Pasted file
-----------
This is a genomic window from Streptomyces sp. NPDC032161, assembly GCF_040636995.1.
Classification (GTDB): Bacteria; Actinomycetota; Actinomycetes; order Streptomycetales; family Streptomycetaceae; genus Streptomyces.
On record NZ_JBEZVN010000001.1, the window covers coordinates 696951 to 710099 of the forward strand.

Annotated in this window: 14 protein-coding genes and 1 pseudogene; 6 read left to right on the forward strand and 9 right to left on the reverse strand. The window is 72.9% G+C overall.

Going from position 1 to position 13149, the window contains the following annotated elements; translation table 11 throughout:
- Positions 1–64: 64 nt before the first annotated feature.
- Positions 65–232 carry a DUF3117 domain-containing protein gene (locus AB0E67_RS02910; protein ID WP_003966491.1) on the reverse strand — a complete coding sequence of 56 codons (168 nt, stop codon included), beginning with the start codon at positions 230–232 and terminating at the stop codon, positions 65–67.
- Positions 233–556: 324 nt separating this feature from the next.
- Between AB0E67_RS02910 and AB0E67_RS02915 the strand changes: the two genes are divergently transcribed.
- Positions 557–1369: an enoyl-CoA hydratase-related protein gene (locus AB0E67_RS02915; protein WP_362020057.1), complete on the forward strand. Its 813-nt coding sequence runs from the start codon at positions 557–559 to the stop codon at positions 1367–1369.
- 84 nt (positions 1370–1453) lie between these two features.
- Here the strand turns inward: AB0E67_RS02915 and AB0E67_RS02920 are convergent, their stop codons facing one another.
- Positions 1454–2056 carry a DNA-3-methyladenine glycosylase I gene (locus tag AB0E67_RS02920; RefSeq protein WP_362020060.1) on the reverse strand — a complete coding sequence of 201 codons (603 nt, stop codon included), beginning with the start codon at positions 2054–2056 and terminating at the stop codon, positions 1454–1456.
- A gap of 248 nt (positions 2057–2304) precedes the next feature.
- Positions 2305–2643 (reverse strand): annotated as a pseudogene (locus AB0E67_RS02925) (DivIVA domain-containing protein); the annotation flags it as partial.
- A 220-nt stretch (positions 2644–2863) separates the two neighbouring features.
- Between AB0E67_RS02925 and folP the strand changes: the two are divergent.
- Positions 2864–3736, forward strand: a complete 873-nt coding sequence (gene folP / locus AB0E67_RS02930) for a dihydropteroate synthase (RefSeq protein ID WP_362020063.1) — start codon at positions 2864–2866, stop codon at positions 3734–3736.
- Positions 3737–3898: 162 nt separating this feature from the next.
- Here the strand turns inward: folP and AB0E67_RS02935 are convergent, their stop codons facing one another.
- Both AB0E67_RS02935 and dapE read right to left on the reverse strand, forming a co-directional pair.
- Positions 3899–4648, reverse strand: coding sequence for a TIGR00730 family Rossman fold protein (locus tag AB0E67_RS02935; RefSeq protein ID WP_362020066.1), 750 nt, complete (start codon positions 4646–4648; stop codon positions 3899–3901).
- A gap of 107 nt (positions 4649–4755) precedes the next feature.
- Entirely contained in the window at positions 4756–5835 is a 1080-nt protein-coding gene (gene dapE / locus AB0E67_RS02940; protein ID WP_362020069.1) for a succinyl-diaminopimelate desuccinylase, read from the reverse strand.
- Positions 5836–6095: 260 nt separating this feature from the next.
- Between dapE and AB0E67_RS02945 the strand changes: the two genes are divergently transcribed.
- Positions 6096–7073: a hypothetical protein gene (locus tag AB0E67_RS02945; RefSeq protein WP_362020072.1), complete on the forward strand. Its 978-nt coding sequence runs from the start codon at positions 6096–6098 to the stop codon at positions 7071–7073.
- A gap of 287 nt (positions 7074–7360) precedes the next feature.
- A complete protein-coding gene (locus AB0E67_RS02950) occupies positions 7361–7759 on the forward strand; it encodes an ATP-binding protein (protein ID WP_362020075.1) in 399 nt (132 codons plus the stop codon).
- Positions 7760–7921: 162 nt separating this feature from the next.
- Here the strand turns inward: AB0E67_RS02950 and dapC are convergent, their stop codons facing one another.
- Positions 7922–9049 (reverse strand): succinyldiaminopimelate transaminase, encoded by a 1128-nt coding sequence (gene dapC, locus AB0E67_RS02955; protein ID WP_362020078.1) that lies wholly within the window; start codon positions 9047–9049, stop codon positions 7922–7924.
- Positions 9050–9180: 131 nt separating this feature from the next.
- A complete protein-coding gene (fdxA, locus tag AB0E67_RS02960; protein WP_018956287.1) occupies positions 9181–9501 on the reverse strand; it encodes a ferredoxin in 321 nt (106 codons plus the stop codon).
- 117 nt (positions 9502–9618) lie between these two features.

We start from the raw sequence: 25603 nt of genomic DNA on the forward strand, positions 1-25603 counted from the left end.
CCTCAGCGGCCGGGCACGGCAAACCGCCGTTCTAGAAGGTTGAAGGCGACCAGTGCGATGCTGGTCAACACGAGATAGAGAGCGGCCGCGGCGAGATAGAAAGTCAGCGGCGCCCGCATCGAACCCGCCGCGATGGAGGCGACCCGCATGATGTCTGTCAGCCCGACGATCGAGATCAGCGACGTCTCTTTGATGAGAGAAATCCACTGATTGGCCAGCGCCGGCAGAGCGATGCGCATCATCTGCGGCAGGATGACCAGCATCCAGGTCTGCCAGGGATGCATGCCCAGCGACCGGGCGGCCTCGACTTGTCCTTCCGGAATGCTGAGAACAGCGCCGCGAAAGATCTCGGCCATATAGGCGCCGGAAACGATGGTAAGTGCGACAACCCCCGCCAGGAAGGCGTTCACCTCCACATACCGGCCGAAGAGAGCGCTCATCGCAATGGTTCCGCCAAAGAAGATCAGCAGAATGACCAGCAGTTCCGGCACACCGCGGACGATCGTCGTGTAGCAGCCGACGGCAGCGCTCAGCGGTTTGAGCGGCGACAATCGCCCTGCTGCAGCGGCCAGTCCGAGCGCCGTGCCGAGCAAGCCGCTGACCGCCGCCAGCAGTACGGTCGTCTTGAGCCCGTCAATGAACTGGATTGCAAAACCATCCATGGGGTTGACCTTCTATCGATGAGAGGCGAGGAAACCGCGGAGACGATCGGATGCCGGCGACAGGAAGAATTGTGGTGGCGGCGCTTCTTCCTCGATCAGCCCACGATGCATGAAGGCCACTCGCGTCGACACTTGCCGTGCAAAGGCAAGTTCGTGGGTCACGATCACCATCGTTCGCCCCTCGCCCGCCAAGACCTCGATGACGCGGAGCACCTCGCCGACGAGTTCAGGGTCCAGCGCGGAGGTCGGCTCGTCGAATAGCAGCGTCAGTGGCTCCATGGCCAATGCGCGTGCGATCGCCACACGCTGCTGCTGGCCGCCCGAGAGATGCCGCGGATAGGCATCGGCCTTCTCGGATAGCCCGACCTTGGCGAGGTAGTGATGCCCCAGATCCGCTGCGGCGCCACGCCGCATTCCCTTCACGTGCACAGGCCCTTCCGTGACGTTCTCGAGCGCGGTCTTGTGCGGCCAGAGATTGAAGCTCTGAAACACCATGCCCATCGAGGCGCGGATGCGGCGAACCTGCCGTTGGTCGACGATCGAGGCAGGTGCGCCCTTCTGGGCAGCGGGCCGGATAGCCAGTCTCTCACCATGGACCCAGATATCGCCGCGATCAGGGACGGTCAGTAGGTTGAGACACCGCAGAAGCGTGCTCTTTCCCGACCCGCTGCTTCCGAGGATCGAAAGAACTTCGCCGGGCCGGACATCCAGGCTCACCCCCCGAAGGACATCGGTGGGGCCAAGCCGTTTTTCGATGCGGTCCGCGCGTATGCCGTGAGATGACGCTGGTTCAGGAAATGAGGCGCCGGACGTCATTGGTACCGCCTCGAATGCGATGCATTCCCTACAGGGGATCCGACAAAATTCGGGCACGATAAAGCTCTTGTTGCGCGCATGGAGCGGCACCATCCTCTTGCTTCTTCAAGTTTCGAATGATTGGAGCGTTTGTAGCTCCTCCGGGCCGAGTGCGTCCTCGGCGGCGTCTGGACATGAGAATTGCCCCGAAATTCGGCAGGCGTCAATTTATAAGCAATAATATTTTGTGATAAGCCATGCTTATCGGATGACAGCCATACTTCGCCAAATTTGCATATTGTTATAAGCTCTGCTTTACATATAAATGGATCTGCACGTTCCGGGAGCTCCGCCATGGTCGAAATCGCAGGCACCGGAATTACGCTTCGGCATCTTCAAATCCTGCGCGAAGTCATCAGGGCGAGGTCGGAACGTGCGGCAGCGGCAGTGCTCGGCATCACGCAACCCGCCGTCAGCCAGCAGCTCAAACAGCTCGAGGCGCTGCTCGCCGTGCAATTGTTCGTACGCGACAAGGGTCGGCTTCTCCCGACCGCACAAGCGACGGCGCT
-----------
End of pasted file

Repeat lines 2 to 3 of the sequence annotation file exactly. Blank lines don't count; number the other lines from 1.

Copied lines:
Classification (GTDB): Bacteria; Actinomycetota; Actinomycetes; order Streptomycetales; family Streptomycetaceae; genus Streptomyces.
On record NZ_JBEZVN010000001.1, the window covers coordinates 696951 to 710099 of the forward strand.